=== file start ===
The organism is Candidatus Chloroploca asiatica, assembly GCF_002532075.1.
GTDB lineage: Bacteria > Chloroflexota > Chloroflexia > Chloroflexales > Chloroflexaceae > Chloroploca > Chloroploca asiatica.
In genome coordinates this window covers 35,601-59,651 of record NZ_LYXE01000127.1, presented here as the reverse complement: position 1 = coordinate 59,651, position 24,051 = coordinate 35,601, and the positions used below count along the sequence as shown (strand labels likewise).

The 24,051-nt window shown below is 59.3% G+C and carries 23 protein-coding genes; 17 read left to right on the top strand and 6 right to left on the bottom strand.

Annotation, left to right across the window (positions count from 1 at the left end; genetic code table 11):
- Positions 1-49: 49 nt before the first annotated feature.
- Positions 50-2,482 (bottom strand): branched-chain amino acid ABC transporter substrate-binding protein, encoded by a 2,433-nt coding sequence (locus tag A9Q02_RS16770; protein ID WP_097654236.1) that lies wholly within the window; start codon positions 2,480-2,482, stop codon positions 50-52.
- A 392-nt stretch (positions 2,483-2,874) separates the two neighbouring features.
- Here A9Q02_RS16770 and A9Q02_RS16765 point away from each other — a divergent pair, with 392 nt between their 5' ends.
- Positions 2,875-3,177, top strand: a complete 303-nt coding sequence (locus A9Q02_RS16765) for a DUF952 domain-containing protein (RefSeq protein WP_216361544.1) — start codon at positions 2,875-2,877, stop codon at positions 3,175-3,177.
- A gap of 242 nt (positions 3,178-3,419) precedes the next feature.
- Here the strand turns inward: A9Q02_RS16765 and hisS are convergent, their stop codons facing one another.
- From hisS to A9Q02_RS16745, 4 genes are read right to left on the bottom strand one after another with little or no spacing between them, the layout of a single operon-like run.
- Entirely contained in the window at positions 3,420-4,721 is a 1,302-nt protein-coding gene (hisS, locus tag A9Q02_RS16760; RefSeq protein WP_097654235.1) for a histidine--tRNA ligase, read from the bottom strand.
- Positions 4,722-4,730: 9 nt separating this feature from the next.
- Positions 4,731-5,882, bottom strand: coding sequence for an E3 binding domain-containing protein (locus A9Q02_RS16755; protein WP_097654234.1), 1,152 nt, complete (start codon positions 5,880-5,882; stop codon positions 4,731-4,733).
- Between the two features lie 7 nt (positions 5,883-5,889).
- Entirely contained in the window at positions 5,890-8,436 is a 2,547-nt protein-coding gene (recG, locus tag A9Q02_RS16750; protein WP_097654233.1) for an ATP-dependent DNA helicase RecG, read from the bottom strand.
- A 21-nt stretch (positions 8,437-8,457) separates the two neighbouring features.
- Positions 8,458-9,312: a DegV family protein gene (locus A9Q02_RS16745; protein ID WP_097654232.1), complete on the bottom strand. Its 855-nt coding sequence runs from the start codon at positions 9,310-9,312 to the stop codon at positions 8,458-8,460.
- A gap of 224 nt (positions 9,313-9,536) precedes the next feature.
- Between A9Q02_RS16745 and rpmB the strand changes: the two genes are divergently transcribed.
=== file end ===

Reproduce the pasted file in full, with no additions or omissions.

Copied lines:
The organism is Candidatus Chloroploca asiatica, assembly GCF_002532075.1.
GTDB lineage: Bacteria > Chloroflexota > Chloroflexia > Chloroflexales > Chloroflexaceae > Chloroploca > Chloroploca asiatica.
In genome coordinates this window covers 35,601-59,651 of record NZ_LYXE01000127.1, presented here as the reverse complement: position 1 = coordinate 59,651, position 24,051 = coordinate 35,601, and the positions used below count along the sequence as shown (strand labels likewise).

The 24,051-nt window shown below is 59.3% G+C and carries 23 protein-coding genes; 17 read left to right on the top strand and 6 right to left on the bottom strand.

Annotation, left to right across the window (positions count from 1 at the left end; genetic code table 11):
- Positions 1-49: 49 nt before the first annotated feature.
- Positions 50-2,482 (bottom strand): branched-chain amino acid ABC transporter substrate-binding protein, encoded by a 2,433-nt coding sequence (locus tag A9Q02_RS16770; protein ID WP_097654236.1) that lies wholly within the window; start codon positions 2,480-2,482, stop codon positions 50-52.
- A 392-nt stretch (positions 2,483-2,874) separates the two neighbouring features.
- Here A9Q02_RS16770 and A9Q02_RS16765 point away from each other — a divergent pair, with 392 nt between their 5' ends.
- Positions 2,875-3,177, top strand: a complete 303-nt coding sequence (locus A9Q02_RS16765) for a DUF952 domain-containing protein (RefSeq protein WP_216361544.1) — start codon at positions 2,875-2,877, stop codon at positions 3,175-3,177.
- A gap of 242 nt (positions 3,178-3,419) precedes the next feature.
- Here the strand turns inward: A9Q02_RS16765 and hisS are convergent, their stop codons facing one another.
- From hisS to A9Q02_RS16745, 4 genes are read right to left on the bottom strand one after another with little or no spacing between them, the layout of a single operon-like run.
- Entirely contained in the window at positions 3,420-4,721 is a 1,302-nt protein-coding gene (hisS, locus tag A9Q02_RS16760; RefSeq protein WP_097654235.1) for a histidine--tRNA ligase, read from the bottom strand.
- Positions 4,722-4,730: 9 nt separating this feature from the next.
- Positions 4,731-5,882, bottom strand: coding sequence for an E3 binding domain-containing protein (locus A9Q02_RS16755; protein WP_097654234.1), 1,152 nt, complete (start codon positions 5,880-5,882; stop codon positions 4,731-4,733).
- Between the two features lie 7 nt (positions 5,883-5,889).
- Entirely contained in the window at positions 5,890-8,436 is a 2,547-nt protein-coding gene (recG, locus tag A9Q02_RS16750; protein WP_097654233.1) for an ATP-dependent DNA helicase RecG, read from the bottom strand.
- A 21-nt stretch (positions 8,437-8,457) separates the two neighbouring features.
- Positions 8,458-9,312: a DegV family protein gene (locus A9Q02_RS16745; protein ID WP_097654232.1), complete on the bottom strand. Its 855-nt coding sequence runs from the start codon at positions 9,310-9,312 to the stop codon at positions 8,458-8,460.
- A gap of 224 nt (positions 9,313-9,536) precedes the next feature.
- Between A9Q02_RS16745 and rpmB the strand changes: the two genes are divergently transcribed.